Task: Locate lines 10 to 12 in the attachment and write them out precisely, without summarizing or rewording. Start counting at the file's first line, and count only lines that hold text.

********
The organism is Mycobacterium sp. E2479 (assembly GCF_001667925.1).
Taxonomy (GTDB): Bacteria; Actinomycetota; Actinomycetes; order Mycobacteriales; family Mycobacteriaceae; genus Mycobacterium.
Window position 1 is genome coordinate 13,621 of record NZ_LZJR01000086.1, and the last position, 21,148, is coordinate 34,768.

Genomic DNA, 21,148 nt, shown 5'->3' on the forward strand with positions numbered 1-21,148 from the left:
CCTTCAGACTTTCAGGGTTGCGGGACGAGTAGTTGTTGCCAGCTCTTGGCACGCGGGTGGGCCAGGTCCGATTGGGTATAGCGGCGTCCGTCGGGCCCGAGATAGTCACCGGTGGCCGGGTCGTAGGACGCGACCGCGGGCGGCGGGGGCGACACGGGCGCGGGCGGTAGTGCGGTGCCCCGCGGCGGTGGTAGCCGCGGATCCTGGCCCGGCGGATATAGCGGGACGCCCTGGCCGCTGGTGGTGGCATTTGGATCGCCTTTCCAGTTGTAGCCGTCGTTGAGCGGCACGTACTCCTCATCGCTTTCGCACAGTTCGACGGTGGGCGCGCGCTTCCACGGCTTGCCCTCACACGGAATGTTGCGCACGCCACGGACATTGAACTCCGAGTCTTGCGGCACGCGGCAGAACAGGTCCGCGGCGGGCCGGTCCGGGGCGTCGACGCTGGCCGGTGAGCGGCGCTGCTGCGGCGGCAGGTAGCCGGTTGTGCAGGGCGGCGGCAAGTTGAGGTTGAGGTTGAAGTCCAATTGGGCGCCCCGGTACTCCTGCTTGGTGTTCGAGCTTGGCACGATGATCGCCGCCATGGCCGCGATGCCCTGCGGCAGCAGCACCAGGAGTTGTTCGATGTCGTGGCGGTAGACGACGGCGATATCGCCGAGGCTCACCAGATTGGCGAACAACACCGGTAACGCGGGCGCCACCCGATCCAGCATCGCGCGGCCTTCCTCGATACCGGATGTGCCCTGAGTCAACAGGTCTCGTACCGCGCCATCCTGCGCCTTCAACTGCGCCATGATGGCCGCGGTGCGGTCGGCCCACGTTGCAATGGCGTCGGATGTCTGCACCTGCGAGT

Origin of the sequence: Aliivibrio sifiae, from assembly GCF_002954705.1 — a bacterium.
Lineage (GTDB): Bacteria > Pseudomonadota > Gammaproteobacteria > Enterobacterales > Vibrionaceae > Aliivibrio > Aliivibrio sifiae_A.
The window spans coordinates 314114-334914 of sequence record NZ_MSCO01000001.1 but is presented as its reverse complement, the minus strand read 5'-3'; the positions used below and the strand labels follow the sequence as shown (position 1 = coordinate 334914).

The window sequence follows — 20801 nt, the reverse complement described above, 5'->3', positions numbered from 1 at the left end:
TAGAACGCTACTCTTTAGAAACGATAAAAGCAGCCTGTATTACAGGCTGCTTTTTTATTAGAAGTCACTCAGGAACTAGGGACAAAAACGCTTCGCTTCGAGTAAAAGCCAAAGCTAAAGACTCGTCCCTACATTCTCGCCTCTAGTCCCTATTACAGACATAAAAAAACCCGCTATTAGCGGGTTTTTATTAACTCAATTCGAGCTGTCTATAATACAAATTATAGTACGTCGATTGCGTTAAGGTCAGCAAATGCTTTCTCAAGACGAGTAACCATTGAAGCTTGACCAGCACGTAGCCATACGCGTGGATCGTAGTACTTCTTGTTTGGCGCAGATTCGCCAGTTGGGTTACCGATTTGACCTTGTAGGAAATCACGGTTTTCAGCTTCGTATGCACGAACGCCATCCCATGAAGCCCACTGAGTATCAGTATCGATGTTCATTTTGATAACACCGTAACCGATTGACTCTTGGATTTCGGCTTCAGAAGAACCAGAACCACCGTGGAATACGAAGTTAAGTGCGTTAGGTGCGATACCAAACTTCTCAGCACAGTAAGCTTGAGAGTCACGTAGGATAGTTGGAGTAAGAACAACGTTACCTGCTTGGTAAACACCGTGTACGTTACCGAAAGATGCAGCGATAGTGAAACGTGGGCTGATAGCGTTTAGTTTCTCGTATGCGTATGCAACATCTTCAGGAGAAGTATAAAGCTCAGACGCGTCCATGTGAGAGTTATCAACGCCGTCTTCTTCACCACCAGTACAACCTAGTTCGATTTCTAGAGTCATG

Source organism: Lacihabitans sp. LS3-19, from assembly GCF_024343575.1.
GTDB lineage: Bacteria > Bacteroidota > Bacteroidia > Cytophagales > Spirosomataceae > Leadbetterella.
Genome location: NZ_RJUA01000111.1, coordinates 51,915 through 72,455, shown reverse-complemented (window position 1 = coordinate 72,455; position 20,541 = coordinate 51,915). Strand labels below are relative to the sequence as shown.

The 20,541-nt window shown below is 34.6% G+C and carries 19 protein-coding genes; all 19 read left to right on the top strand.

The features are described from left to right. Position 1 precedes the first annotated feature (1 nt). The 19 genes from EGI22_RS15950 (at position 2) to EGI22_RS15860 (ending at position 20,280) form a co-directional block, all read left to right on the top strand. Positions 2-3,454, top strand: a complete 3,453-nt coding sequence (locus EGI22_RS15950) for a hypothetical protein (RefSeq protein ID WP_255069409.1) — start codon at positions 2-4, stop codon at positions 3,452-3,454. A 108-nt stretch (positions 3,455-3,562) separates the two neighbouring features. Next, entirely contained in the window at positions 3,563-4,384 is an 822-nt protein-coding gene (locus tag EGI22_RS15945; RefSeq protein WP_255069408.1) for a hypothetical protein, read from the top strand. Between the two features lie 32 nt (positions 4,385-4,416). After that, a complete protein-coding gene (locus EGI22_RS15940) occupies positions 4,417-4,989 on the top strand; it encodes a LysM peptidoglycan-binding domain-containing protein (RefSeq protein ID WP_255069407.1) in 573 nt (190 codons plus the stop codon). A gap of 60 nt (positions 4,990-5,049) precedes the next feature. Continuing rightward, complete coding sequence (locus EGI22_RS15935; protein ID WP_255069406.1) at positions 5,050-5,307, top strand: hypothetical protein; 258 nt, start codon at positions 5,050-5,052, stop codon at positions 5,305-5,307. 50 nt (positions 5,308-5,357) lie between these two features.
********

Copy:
TAGAACGCTACTCTTTAGAAACGATAAAAGCAGCCTGTATTACAGGCTGCTTTTTTATTAGAAGTCACTCAGGAACTAGGGACAAAAACGCTTCGCTTCGAGTAAAAGCCAAAGCTAAAGACTCGTCCCTACATTCTCGCCTCTAGTCCCTATTACAGACATAAAAAAACCCGCTATTAGCGGGTTTTTATTAACTCAATTCGAGCTGTCTATAATACAAATTATAGTACGTCGATTGCGTTAAGGTCAGCAAATGCTTTCTCAAGACGAGTAACCATTGAAGCTTGACCAGCACGTAGCCATACGCGTGGATCGTAGTACTTCTTGTTTGGCGCAGATTCGCCAGTTGGGTTACCGATTTGACCTTGTAGGAAATCACGGTTTTCAGCTTCGTATGCACGAACGCCATCCCATGAAGCCCACTGAGTATCAGTATCGATGTTCATTTTGATAACACCGTAACCGATTGACTCTTGGATTTCGGCTTCAGAAGAACCAGAACCACCGTGGAATACGAAGTTAAGTGCGTTAGGTGCGATACCAAACTTCTCAGCACAGTAAGCTTGAGAGTCACGTAGGATAGTTGGAGTAAGAACAACGTTACCTGCTTGGTAAACACCGTGTACGTTACCGAAAGATGCAGCGATAGTGAAACGTGGGCTGATAGCGTTTAGTTTCTCGTATGCGTATGCAACATCTTCAGGAGAAGTATAAAGCTCAGACGCGTCCATGTGAGAGTTATCAACGCCGTCTTCTTCACCACCAGTACAACCTAGTTCGATTTCTAGAGTCATG

Source organism: Lacihabitans sp. LS3-19, from assembly GCF_024343575.1.
GTDB lineage: Bacteria > Bacteroidota > Bacteroidia > Cytophagales > Spirosomataceae > Leadbetterella.